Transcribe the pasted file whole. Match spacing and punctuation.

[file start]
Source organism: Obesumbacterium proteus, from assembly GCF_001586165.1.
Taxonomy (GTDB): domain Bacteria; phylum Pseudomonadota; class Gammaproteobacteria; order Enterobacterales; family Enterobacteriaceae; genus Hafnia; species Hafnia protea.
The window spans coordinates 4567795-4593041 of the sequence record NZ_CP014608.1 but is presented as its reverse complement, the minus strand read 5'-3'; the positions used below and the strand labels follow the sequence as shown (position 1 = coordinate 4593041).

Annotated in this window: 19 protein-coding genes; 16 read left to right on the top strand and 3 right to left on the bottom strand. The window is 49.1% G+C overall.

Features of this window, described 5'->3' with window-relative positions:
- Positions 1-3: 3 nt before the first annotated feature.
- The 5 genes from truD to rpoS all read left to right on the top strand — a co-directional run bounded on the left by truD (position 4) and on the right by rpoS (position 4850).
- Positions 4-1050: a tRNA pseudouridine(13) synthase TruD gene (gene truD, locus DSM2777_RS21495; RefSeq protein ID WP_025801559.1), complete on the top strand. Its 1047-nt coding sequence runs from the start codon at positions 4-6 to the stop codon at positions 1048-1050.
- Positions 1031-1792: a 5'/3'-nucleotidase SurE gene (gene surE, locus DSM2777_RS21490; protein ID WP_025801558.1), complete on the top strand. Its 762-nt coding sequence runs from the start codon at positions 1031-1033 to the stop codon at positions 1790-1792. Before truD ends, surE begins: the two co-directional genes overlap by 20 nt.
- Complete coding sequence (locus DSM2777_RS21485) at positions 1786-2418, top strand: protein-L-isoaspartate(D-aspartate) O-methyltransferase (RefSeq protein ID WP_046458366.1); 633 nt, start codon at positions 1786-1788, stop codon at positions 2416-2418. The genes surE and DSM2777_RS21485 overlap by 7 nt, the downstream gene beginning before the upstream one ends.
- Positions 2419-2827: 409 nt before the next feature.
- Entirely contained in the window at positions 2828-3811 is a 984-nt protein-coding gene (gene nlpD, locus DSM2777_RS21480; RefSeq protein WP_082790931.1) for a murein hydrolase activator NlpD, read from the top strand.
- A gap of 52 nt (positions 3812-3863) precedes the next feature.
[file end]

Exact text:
Source organism: Obesumbacterium proteus, from assembly GCF_001586165.1.
Taxonomy (GTDB): domain Bacteria; phylum Pseudomonadota; class Gammaproteobacteria; order Enterobacterales; family Enterobacteriaceae; genus Hafnia; species Hafnia protea.
The window spans coordinates 4567795-4593041 of the sequence record NZ_CP014608.1 but is presented as its reverse complement, the minus strand read 5'-3'; the positions used below and the strand labels follow the sequence as shown (position 1 = coordinate 4593041).

Annotated in this window: 19 protein-coding genes; 16 read left to right on the top strand and 3 right to left on the bottom strand. The window is 49.1% G+C overall.

Features of this window, described 5'->3' with window-relative positions:
- Positions 1-3: 3 nt before the first annotated feature.
- The 5 genes from truD to rpoS all read left to right on the top strand — a co-directional run bounded on the left by truD (position 4) and on the right by rpoS (position 4850).
- Positions 4-1050: a tRNA pseudouridine(13) synthase TruD gene (gene truD, locus DSM2777_RS21495; RefSeq protein ID WP_025801559.1), complete on the top strand. Its 1047-nt coding sequence runs from the start codon at positions 4-6 to the stop codon at positions 1048-1050.
- Positions 1031-1792: a 5'/3'-nucleotidase SurE gene (gene surE, locus DSM2777_RS21490; protein ID WP_025801558.1), complete on the top strand. Its 762-nt coding sequence runs from the start codon at positions 1031-1033 to the stop codon at positions 1790-1792. Before truD ends, surE begins: the two co-directional genes overlap by 20 nt.
- Complete coding sequence (locus DSM2777_RS21485) at positions 1786-2418, top strand: protein-L-isoaspartate(D-aspartate) O-methyltransferase (RefSeq protein ID WP_046458366.1); 633 nt, start codon at positions 1786-1788, stop codon at positions 2416-2418. The genes surE and DSM2777_RS21485 overlap by 7 nt, the downstream gene beginning before the upstream one ends.
- Positions 2419-2827: 409 nt before the next feature.
- Entirely contained in the window at positions 2828-3811 is a 984-nt protein-coding gene (gene nlpD, locus DSM2777_RS21480; RefSeq protein WP_082790931.1) for a murein hydrolase activator NlpD, read from the top strand.
- A gap of 52 nt (positions 3812-3863) precedes the next feature.